The Fundamental Unit of Life NCERT Solutions

 

The Fundamental Unit of Life NCERT Solutions

INTEXT QUESTIONS AND ANSWERS

Page No. 59

Q1. Who discovered cells, and how?
Ans. Robert Hooke discovered cells in 1665 while examining a thin slice of cork through a self-designed microscope. He saw that the cork resembled the structure of a honey comb consisting of many little compartments. These small boxes are called cells.

Q2. Why the cell is called the structural and Junctional unit of life?
Ans. A cell is capable of independently carrying out all necessary activities of life. So, they are called the basic or functional unit of life.

Page No. 61

Q1. How do substances like CO2 and water move in and out of the cell? Discuss.
Ans. CO2 moves by diffusion and H2O move by osmosis through the cell membrane.

Q2. Why is the plasma membrane called a selectively permeable membrane?
Ans. It is called selectively permeable membrane because it allows the entry and exit of some substances, not all.

Page No. 63

Q1. Fill in the gaps in the following table illustrating differences between prokaryotic and eukaryotic cells.
Ans. 

Prokaryotic Cell Eukaryotic Cell
1.       Size: Generally small (1-10 gm)

2.     The nuclear region is poorly defined due to the absence of a nuclear membrane and known as a nucleoid.

3.     There is a single chromosome.

4.     Membrane-bound cell organelles absent.

1.      Size: Generally large (5-100 gm)

2.     The nuclear region well defined and surrounded by a nuclear membrane.

3.     There are more than one chromosomes.

4.     Membrane-bound cell organelles present.

 

Page No. 65

Q1. Can you name the two organelles we have studied that contain their own genetic material?
Ans. The two organelles which have their own genetic material are:
1. Mitochondria 2. Plastids

Q2. If the organisation of a cell is destroyed due to some physical or chemical influence, what will happen?
Ans. The cell will not be able to revive and lysosomes will digest it.

Q3. Why are lysosomes known as suicide hags?
Ans. When the cell gets damaged, lysosomes may burst, and the enzymes digest their own cell. Therefore lysosomes are known as suicide bags.

Q4. Where are proteins synthesized inside the cell?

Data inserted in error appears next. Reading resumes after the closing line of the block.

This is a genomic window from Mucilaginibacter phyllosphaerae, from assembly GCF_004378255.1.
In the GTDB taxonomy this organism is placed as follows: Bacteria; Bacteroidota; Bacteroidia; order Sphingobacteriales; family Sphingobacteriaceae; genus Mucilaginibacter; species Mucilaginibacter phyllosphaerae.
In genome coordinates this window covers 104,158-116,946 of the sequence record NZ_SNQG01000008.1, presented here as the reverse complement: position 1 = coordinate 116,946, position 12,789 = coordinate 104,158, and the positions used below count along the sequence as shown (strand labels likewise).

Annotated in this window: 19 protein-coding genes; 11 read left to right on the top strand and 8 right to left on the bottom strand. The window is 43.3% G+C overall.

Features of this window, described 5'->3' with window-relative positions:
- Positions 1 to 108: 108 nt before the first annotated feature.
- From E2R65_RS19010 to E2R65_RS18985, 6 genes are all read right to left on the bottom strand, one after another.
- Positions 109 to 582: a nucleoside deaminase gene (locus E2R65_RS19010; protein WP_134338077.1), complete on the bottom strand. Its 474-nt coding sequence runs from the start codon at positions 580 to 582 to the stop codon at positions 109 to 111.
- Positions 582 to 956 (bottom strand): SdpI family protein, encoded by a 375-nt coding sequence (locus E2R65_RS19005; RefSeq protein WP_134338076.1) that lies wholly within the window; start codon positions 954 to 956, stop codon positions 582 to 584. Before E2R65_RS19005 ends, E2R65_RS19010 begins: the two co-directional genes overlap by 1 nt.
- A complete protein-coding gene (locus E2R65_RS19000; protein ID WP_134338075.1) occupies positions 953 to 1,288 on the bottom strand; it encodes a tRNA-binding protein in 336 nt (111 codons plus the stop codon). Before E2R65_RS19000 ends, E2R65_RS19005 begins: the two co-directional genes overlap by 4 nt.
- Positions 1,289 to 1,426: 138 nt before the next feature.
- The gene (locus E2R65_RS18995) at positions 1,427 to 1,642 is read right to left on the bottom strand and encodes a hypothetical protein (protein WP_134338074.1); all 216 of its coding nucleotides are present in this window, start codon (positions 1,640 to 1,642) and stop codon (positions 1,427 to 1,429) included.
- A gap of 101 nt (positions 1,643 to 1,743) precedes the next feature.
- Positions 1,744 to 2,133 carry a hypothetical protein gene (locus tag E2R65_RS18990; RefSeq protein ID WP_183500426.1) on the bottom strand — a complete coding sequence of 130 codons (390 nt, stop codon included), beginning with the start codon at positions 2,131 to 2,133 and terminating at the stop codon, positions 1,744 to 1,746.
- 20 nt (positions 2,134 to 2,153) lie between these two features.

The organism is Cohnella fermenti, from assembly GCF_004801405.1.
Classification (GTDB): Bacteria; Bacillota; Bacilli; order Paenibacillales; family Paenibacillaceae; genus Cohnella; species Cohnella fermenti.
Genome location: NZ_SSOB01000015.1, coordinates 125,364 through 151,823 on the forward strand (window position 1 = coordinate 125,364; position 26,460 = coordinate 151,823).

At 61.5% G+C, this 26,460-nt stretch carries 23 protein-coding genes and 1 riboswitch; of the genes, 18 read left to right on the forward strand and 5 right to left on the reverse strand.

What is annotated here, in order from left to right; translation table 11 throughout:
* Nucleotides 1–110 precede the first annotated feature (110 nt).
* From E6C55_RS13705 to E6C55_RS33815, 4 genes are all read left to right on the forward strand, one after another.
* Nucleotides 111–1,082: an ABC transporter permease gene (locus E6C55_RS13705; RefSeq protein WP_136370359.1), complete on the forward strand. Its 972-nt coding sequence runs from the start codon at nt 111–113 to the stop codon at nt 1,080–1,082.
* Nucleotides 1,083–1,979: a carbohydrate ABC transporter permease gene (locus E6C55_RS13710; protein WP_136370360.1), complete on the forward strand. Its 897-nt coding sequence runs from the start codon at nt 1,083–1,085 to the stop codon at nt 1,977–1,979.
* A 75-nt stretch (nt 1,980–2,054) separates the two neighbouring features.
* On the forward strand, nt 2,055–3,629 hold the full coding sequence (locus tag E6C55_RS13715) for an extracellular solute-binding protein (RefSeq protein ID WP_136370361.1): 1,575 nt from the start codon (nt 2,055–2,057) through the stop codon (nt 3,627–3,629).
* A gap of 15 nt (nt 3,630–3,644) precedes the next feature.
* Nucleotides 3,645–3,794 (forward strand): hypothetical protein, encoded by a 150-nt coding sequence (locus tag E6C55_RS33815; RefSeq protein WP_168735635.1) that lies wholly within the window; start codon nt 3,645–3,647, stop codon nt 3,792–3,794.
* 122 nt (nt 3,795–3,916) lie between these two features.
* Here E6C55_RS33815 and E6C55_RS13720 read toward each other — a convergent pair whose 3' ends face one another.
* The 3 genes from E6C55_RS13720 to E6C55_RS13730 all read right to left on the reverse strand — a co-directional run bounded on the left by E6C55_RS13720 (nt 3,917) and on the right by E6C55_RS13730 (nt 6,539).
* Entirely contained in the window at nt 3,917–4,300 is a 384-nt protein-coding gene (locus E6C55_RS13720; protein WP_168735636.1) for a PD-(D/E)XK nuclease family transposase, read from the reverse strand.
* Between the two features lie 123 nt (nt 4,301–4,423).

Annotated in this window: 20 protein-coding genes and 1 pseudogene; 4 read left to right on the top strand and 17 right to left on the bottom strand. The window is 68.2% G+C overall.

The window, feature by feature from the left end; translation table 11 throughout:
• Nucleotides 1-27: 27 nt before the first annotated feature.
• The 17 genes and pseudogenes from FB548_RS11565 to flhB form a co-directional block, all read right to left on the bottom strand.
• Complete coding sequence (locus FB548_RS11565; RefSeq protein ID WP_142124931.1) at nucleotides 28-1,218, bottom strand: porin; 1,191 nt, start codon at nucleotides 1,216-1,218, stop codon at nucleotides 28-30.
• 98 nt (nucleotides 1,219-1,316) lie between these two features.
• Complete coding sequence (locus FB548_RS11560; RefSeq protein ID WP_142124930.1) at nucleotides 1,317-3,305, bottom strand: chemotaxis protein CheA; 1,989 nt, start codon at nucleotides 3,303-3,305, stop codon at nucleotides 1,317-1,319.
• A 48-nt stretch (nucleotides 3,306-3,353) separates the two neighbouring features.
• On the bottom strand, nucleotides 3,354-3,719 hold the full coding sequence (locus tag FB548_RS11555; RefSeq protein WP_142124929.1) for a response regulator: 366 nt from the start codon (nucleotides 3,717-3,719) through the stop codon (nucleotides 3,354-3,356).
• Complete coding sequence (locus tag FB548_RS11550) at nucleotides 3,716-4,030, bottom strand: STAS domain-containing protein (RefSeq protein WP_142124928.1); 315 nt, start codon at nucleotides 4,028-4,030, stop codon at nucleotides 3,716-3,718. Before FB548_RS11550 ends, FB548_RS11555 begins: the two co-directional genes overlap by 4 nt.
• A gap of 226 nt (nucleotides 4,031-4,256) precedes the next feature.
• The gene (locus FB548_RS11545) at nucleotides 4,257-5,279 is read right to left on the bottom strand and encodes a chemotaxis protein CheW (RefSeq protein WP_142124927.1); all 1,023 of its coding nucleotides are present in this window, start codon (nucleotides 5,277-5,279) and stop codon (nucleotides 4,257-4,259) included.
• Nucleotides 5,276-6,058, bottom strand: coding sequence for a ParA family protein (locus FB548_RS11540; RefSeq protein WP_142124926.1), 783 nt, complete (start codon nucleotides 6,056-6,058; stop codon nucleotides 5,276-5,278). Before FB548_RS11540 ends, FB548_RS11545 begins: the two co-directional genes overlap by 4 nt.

Ans. The proteins are synthesized in the ribosomes that are also known as protein factories.

EXERCISES

Q1. Make a comparison and write down ways in which plant cells are also different from animal cells.
Ans. 

Plant Cell Animal Cell
1. Plant cells have cell wall. Animal cells don’t have a cell wall.
2. They contain chloroplast. They don’t have chloroplast.
3. They do not have centriole Centriole is present in them.
4. Vacuole is large and present in center of the cell. vacuole is small.
5. Nucleus is present in the side of the plant cell. Nucleus is present in the center of the animal cell.

 

Q2. How is prokaryotic cell different from a eukaryotic cell?
Ans. Prokaryotic cell is generally smaller in size (1-10 pm), nuclear region is poorly defined, the cell organelles are not membrane-bound and has a single chromosome.
Eukaryotic cell is generally larger in size (5-100 pm), nuclear region is well defined with nuclear membrane. Membrane-bound cell organelles are present and has more than one chromosome.

Q3. What would happen if the plasma membrane ruptures or breaks down?
Ans. If plasma membrane ruptures or breaks down then molecules of some substances will freely move in and out.

Q4. What would happen to the life of a cell if there was no Golgi apparatus?
Ans. Golgi apparatus has the function of storage, modification and packaging of the products in vesicles. If there were no Golgi bodies, packaging and dispatching of materials synthesised by the cell will be stocked.

Q5. Which organelle is known as the powerhouse of the cell? Why?
Ans. Mitochondria is known as powerhouse of the cell because it releases the energy required for different activities of life.

Q6. Where do the lipids and proteins constituting the cell membrane get synthesised?
Ans. Lipids and proteins are synthesised in ER [Endoplasmic Reticulum].

Q7. How does Amoeba obtain it’s food?
Ans. Amoeba take it’s food by the cell membrane which forms the food vacuole.

Cell Edusaint

Q8. What is osmosis?
Ans. Osmosis is the process of movement of water molecule from a region of higher water concentration through a semi-permeable membrane to a region of lower water concentration.

Q9. Carry out the following osmosis experiment:
Take four peeled potato halves and scoop each one out to make potato cups, one of these potato cups should be made from a boiled potato. Put each potato cup in a trough containing water.
Now,
(a) Keep cup A empty
(b) Put one teaspoon sugar in cup B
(c) Put one teaspoon salt in cup C ‘
(d) Put one teaspoon sugar in the boiled potato cup D
Keep these for two hours. Then observe the four potato cups and answer the following:
(i) Explain why water gathers in the hollowed portion of B and C.
(ii) Why is potato A necessary for this experiment?
(iii) Explain why water does not gather in the hollowed out portions of A and D.
Ans. 

(i) Water gathers in B and C because in both the situations there is difference in the concentration of water in the trough and water in the cup of Potato. Hence, osmosis takes place as the potato cells act as a semi-permeable membrane.
(ii) Potato A is necessary for this experiment for comparison, it acts as a control.
(iii) Water does not gather in the hollowed out portions of A and D. As cup of A does not have change in the concentration for water to flow. For osmosis to occur one of the concentration should be higher than the other.
In cup D, the cells are dead and hence the semi-permeable membrane does not exists for the flow of water and no osmosis takes place.

 

 

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NCERT Solutions for Class 9 Science

NCERT Solutions for Class 9